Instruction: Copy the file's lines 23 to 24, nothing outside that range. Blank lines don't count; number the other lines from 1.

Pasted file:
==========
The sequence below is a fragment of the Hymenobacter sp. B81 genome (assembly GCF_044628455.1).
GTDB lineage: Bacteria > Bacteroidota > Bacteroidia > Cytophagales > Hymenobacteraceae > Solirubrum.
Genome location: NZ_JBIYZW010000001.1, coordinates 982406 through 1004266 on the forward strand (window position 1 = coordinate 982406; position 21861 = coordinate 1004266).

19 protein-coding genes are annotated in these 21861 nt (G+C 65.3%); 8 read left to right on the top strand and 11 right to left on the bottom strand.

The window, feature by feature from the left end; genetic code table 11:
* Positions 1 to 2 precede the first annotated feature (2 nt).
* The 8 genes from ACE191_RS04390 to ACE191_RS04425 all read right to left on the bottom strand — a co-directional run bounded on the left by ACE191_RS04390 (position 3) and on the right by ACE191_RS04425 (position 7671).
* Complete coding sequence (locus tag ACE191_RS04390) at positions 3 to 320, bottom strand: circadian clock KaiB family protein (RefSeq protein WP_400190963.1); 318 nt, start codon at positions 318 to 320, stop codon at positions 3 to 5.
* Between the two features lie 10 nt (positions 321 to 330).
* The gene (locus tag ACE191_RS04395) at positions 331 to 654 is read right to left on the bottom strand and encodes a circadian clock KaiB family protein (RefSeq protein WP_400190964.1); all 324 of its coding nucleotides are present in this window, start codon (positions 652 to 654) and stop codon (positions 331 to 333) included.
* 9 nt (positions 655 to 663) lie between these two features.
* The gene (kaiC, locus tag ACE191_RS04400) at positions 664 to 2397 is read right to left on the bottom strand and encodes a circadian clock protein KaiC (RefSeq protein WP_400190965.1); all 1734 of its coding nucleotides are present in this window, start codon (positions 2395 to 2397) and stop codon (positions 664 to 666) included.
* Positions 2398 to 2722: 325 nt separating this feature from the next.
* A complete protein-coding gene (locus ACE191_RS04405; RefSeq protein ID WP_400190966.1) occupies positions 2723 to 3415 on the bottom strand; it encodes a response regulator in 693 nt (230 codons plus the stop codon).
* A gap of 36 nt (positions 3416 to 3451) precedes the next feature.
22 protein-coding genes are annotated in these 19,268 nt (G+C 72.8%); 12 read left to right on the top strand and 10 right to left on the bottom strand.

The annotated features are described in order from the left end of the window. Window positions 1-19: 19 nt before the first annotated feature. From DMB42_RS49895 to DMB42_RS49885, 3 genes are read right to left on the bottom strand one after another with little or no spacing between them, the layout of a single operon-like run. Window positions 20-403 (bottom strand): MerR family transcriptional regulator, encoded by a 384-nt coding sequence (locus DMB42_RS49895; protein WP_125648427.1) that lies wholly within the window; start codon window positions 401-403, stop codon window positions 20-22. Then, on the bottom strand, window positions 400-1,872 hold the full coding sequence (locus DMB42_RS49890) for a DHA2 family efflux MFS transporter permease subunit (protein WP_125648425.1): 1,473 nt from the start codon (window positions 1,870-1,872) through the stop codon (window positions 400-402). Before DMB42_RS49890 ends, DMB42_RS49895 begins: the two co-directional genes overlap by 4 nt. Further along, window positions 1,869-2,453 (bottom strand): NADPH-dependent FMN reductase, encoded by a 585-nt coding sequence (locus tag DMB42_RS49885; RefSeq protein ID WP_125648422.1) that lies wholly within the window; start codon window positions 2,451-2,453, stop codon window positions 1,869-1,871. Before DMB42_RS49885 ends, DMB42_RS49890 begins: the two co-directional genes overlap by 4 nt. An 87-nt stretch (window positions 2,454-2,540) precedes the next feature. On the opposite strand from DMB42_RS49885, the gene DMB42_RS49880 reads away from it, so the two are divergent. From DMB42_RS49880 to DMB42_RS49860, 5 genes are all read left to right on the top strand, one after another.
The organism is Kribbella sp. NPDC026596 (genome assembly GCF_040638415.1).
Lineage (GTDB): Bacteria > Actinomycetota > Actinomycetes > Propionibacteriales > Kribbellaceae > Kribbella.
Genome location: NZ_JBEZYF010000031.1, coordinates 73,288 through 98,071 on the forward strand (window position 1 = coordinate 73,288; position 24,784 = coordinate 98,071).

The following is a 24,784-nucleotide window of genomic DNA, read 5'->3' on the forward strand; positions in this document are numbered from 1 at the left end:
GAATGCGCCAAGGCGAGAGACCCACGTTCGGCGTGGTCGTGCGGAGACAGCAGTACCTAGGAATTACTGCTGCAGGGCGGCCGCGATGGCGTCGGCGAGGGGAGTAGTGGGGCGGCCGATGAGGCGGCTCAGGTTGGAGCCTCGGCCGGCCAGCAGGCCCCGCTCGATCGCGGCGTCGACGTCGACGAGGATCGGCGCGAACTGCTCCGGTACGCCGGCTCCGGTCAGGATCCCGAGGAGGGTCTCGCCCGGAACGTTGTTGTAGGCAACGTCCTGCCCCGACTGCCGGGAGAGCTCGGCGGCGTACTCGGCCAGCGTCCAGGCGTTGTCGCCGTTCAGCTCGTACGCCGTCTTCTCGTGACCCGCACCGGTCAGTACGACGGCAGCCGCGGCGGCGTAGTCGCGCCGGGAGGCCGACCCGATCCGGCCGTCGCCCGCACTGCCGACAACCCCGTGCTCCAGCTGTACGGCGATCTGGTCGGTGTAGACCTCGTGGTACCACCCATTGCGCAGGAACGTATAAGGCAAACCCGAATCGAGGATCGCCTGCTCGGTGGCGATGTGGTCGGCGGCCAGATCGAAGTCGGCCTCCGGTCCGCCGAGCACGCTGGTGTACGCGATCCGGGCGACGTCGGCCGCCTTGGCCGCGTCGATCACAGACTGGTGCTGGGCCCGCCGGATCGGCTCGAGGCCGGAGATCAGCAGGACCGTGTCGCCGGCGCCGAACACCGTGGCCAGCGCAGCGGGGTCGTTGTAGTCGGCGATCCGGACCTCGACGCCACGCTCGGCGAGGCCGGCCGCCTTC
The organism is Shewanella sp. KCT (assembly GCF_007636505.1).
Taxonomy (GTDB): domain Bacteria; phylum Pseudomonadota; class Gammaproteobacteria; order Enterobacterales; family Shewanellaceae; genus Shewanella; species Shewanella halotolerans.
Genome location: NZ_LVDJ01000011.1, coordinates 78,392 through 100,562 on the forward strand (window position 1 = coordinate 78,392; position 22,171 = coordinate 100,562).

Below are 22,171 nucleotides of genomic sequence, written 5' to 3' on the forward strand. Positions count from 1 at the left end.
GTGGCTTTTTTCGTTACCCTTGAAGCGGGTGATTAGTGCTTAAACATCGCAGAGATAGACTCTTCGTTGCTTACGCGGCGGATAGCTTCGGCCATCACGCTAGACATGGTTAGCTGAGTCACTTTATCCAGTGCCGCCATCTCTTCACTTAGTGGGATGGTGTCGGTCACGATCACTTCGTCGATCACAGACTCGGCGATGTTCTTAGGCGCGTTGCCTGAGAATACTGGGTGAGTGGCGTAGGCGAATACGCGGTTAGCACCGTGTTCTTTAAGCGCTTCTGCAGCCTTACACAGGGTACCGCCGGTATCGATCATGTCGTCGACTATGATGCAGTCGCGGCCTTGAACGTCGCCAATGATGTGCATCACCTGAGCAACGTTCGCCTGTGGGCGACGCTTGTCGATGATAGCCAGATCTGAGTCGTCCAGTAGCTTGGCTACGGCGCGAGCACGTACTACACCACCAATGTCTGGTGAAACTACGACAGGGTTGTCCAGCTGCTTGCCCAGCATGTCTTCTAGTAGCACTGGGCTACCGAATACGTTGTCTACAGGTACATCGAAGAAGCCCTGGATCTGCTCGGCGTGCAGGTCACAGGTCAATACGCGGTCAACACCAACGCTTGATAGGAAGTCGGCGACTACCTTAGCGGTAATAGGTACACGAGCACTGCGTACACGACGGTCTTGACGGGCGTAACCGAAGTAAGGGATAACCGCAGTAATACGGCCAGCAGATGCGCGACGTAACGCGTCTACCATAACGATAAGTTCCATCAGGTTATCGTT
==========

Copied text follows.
The organism is Shewanella sp. KCT (assembly GCF_007636505.1).
Taxonomy (GTDB): domain Bacteria; phylum Pseudomonadota; class Gammaproteobacteria; order Enterobacterales; family Shewanellaceae; genus Shewanella; species Shewanella halotolerans.